However, overall, communication technologies (including text-based tools) take more time and effort to effectively communicate information and are missing important social information and nonverbal cues that help establish ties between collaborators [ 64 ]. This has important implications for situations where a high volume of communication is necessary. Due to the extra effort required to communicate through computer-mediated modalities (e.g., email), virtual teams must put in extra effort to manage high volumes of messages, which can hinder performance [ 163 ]. Furthermore, when teams use email for communication, it becomes difficult to determine whether the information contained within the email was understood in the absence of vocal and nonverbal cues [ 163 ]. To combat this, Marlow et al. [ 163 ] suggest using closed-loop communication to prevent misunderstandings by providing opportunities for clarification that would otherwise not accompany virtual communication. They argue that the use of closed-loop communication will enhance performance in virtual teams [ 163 ].

Since remote collaborations must rely on technology in lieu of face-to-face communication, the level of technical competence of the team members can pose an additional challenge [ 193 ]. Teams that are unable to adopt and integrate basic technology into their everyday workflow are unlikely to use more complicated and sophisticated collaboration technology (e.g., multi-pane videoconferencing) [ 191 ] that may better support visual and verbal cues, enriching distance communication. Furthermore, the level of technical infrastructure can also create collaboration challenges [ 193 ]. Technology for remote work fails without adequate technical support or resources. Reliability is also an issue with communication technology—new technology must be stable enough to ‘compete with the well-established reliability of the telephone’ [ 15 ].

There are some advantages to using commuter-mediated communication technology in virtual teams. For example, asynchronous technology (e.g., text-based tools) provide provide the ability to take one’s time when asking a question or crafting a response [ 144 , 261 ], which leads to efficient, focused conversations [ 77 , 144 ] that can be quicker than other forms of communication. CMC is also shown to increase participation among team members [ 212 ], facilitate unique ideas [ 86 , 212 ], and reduce the number of dominant members [ 212 ]. In a similar vein, Fjermestad [ 79 ] found that groups that relied on CMC experienced higher decision quality, depth of analysis, equality of participation, and satisfaction than groups that primarily met face to face. Finally, virtual teams that do not meet face to face may be better at adapting their conceptualization of a task in response to a team member completing a task in a novel manner [ 163 ]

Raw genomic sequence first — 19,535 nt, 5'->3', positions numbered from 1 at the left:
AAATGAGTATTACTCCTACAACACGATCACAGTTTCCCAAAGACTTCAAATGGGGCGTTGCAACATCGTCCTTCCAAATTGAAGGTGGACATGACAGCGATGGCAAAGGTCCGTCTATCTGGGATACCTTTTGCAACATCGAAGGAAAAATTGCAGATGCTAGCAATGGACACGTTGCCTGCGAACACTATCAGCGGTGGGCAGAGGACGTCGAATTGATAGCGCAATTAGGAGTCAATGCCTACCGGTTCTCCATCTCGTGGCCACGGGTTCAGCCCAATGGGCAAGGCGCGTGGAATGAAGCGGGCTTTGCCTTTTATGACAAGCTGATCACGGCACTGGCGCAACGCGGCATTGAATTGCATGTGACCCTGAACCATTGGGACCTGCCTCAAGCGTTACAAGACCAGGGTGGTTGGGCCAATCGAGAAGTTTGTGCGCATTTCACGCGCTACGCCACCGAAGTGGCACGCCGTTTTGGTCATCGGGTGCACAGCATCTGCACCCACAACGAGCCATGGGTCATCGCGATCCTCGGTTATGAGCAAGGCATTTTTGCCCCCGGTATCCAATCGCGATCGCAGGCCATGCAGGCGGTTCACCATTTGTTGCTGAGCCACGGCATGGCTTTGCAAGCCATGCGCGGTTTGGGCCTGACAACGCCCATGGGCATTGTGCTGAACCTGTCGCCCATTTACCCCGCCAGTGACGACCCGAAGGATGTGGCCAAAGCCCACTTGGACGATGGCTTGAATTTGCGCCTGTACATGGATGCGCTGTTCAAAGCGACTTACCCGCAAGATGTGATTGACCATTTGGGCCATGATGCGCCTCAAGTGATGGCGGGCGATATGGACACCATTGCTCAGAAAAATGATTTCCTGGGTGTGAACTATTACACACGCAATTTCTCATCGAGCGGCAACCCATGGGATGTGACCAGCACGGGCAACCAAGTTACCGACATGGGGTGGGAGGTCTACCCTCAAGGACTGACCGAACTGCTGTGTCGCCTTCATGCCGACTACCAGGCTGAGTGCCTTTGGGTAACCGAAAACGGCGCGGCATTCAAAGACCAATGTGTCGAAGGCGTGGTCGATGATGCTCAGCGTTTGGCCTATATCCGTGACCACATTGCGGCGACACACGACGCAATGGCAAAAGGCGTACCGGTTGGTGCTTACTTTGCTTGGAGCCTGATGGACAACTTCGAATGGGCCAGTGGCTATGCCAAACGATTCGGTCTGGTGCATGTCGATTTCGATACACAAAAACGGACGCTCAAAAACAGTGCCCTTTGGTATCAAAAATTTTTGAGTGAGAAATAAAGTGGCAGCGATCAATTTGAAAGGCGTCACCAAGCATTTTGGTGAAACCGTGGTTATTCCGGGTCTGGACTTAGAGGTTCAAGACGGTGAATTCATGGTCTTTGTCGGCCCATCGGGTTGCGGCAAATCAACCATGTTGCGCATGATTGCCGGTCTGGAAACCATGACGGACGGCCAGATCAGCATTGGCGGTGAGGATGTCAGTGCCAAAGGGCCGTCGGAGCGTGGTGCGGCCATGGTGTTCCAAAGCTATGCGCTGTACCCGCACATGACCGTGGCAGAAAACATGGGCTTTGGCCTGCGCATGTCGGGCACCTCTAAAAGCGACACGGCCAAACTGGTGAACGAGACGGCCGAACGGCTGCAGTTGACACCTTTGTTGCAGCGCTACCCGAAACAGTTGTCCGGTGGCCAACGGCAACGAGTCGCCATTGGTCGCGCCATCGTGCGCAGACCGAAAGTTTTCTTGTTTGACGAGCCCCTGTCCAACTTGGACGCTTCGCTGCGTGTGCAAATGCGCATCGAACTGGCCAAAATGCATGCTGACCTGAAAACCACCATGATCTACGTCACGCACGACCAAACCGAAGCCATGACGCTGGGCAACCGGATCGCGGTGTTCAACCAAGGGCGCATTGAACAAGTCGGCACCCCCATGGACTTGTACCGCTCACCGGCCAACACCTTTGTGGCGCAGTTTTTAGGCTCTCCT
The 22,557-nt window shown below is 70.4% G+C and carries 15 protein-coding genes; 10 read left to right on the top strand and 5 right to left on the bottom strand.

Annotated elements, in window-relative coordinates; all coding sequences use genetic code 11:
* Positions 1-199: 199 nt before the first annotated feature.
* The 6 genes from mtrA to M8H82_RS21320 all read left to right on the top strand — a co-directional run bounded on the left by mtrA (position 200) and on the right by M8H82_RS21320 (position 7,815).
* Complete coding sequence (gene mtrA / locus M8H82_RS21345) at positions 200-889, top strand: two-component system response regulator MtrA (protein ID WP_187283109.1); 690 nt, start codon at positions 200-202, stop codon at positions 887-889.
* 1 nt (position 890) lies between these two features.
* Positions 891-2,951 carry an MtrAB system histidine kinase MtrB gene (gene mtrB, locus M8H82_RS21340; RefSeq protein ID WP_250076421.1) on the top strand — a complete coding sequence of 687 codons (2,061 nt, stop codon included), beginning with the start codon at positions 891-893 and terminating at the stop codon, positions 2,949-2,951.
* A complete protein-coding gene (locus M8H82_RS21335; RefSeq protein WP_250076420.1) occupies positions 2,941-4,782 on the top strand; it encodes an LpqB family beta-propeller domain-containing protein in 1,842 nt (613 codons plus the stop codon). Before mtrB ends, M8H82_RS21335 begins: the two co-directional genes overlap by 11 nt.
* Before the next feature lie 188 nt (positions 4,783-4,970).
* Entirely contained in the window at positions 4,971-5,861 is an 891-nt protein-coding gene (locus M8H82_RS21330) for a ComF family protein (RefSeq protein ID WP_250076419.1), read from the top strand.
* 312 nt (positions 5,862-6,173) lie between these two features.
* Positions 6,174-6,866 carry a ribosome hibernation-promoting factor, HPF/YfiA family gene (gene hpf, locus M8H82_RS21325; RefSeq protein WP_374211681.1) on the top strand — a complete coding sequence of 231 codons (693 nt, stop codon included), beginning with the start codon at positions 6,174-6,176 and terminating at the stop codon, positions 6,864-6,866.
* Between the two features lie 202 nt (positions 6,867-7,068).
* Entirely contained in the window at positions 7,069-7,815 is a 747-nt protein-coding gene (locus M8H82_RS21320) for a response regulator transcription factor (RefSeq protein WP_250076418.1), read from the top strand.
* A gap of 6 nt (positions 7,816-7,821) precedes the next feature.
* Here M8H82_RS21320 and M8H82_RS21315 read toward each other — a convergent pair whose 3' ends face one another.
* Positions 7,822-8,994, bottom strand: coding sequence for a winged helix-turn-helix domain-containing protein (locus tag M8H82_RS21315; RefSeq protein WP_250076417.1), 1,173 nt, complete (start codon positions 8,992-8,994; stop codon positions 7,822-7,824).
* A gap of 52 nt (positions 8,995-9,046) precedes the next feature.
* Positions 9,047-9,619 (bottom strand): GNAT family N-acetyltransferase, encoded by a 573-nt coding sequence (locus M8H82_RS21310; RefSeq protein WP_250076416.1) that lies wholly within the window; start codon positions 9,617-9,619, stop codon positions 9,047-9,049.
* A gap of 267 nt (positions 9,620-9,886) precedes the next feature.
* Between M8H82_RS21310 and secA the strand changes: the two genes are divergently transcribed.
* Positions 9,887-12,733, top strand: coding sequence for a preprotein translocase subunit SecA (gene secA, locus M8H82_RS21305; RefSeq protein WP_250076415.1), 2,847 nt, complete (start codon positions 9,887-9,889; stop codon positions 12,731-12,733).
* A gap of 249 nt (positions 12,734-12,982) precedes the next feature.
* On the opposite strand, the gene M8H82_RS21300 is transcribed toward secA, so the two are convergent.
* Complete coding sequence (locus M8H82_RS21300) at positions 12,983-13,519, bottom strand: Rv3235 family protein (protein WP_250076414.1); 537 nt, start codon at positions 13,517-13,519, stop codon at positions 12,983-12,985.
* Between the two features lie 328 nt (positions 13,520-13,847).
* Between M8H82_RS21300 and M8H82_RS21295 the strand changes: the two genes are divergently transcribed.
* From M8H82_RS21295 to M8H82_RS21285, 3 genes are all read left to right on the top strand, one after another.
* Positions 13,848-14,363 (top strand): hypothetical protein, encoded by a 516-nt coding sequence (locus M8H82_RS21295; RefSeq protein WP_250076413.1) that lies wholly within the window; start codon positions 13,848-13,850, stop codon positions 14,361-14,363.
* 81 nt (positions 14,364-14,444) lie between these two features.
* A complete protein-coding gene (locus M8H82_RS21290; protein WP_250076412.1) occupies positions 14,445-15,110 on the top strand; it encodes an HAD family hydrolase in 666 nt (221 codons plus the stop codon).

Additional factors, such as experience with a task, interdependence, and the temporal stage of team development can impact team performance when relying on CMC technology. For example, when teams have experience with the task at hand, with each other, and with their communication method, there is less of a need for synchronous CMC technology (e.g., video conferencing) [ 60 ]. In contrast, when teams do not have this extensive experience, there is a greater need for synchronous CMC technology [ 60 ]. Organizational structure, levels of interdependence, and media richness (which ranges from face-to-face communication to simple documents) also influence the effectiveness of communication [ 140 ]. These factors vary depending on the communication method’s capacity for immediate feedback, ability to facilitate nonverbal cues, and level of personalization [ 140 ]. In addition to this, Maruping and Agarwal [ 165 ] found that matching the functionalities of the CMC technology to specific tasks will result in higher levels of effectiveness in virtual teams. Furthermore, stage at which a virtual team is at in their development will also affect communication [ 165 ]. Teams in their early stages of development should use CMC technologies that facilitate expression in order to mitigate relationship conflict [ 165 ]. Video-conferencing technologies are particularly suited for this situation being both synchronous and media rich [ 165 ].

From the identification of these challenges, we can clearly see that existing tools and infrastructures have limitations that are preventing communication technology from fully supporting informal interactions. Thus, we are left with a need for other methods that support informal communication in geographically dispersed collaborations.

5.1.4 Intra-team conflict